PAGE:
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Old 02-16-2008, 04:22 PM   #1
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A question to everyone. I have seen a lot of discussion about check valves and the failure of them on the hot water heaters. I was in one of the big box stores to day in the plumbing section and noticed a check valve that is made of copper/brass. It is a valve that has a copper/brass flapper that opens to allow water to flow through and then closes to shut off water from backflowing. A very simple device. I am wondering if this would be an adequate replacement for the check valve that we have on the backs of our hot water heaters. The check valve is 1/2 inch on both sides so should integrate in our plumbing with ease. Also, since it is female threaded, one could use nylon nipples to avoid the brass to aluminum metal issue that several people have talked about. Would love to hear anyone's thoughts on this. The cost of the check valve is $6.95.
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Old 02-16-2008, 04:22 PM   #2
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A question to everyone. I have seen a lot of discussion about check valves and the failure of them on the hot water heaters. I was in one of the big box stores to day in the plumbing section and noticed a check valve that is made of copper/brass. It is a valve that has a copper/brass flapper that opens to allow water to flow through and then closes to shut off water from backflowing. A very simple device. I am wondering if this would be an adequate replacement for the check valve that we have on the backs of our hot water heaters. The check valve is 1/2 inch on both sides so should integrate in our plumbing with ease. Also, since it is female threaded, one could use nylon nipples to avoid the brass to aluminum metal issue that several people have talked about. Would love to hear anyone's thoughts on this. The cost of the check valve is $6.95.
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Old 02-16-2008, 07:28 PM   #3
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The check valves that come with many motorhome water heaters are made of brass but the internal parts are frequently constructed of plastic. As a result, it would be prudent to upgrade this component to avoid future problems.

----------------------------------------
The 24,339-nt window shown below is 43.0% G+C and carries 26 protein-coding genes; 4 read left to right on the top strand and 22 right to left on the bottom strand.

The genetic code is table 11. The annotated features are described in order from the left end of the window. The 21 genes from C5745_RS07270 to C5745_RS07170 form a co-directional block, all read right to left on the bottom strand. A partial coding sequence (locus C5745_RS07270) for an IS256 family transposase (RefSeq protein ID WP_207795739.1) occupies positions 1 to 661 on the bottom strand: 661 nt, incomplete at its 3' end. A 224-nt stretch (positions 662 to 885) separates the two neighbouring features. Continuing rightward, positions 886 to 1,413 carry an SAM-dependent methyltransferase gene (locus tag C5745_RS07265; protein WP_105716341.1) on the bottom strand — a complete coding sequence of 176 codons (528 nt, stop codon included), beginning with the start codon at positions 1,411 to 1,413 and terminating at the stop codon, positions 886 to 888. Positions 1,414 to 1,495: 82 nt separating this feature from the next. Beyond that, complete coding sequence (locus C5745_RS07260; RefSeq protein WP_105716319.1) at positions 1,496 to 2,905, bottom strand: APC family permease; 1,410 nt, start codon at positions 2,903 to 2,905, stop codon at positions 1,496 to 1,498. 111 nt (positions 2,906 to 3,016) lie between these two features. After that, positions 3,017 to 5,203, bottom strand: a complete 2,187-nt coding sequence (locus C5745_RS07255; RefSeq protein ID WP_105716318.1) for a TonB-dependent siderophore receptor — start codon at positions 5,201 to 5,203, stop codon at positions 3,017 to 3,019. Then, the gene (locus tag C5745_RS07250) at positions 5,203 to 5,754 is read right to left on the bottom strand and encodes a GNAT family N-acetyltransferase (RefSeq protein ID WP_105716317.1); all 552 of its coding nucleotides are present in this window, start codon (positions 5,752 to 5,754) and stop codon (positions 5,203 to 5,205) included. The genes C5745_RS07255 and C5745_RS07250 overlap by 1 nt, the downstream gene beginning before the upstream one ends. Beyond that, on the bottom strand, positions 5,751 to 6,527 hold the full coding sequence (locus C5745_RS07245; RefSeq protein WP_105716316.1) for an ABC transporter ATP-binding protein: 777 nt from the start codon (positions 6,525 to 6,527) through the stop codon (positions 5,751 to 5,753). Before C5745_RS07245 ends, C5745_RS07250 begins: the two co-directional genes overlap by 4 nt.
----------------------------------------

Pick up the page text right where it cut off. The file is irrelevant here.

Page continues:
That being said, one of the most common reasons for check valve failure are undissolved salts that build up inside water heaters. If you make it a habit to flush out your water tank at least twice a year, you may never have to deal with check valve problems in the first place. My check valve recently started making a screeching noise. The folks at Atwood suggested that I flush the system with white vinigar. After two doses, the noise stopped. Water heaters typically have two check valves: One at the top (where the water comes out hot) and one at the bottom (where the water goes in cold). In my case, it was the upper check valve that was getting gummed up with salts. Best of luck and great suggestion.

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Old 02-17-2008, 04:27 AM   #4
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How did you get vinigar into the water heater?

Thanks
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Old 02-17-2008, 01:29 PM   #5
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I get it into mine by removing the pressure relief valve -- located near the top of my heater and then pour the vinegar in that way. I clean my heater at least twice a year. I also have a fitting that fits on the end of a hose (yellow and about 8" long with an angle at the end) and after the vinegar treatment, I will flush out real good in all directions -- normally losens up and flushes out the scale/mineral deposits.
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Old 02-17-2008, 08:00 PM   #6
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David K's suggestion to remove the pressure relief valve is the best way to add a lot (i.e. a gallon) of white vinigar to the tank. I was able to get around half a gallon into the tank by inserting a funnel into the drain hole. When the vinigar starts comming out, quickly screw in the drain plug.

In any case, if you have AC water heating option, make sure that it's turned OFF before doing the maintenance. Otherwise, you're apt to burn out the element when the tank is drained. Best of luck.

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Old 02-17-2008, 08:20 PM   #7
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Thanks Dave, My wife uses vinegar to clean the coffee pot but I never thought about using it on the water heater. One more thing to add to the to-do list when we get back next month.
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Old 03-04-2011, 09:06 AM   #8
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I have been rinsing my hot water heater out but have not used white vinegar. What do you do once the vinegar is in the hot water heater? Seems like it would have to flow through the valves to dissolve any build up.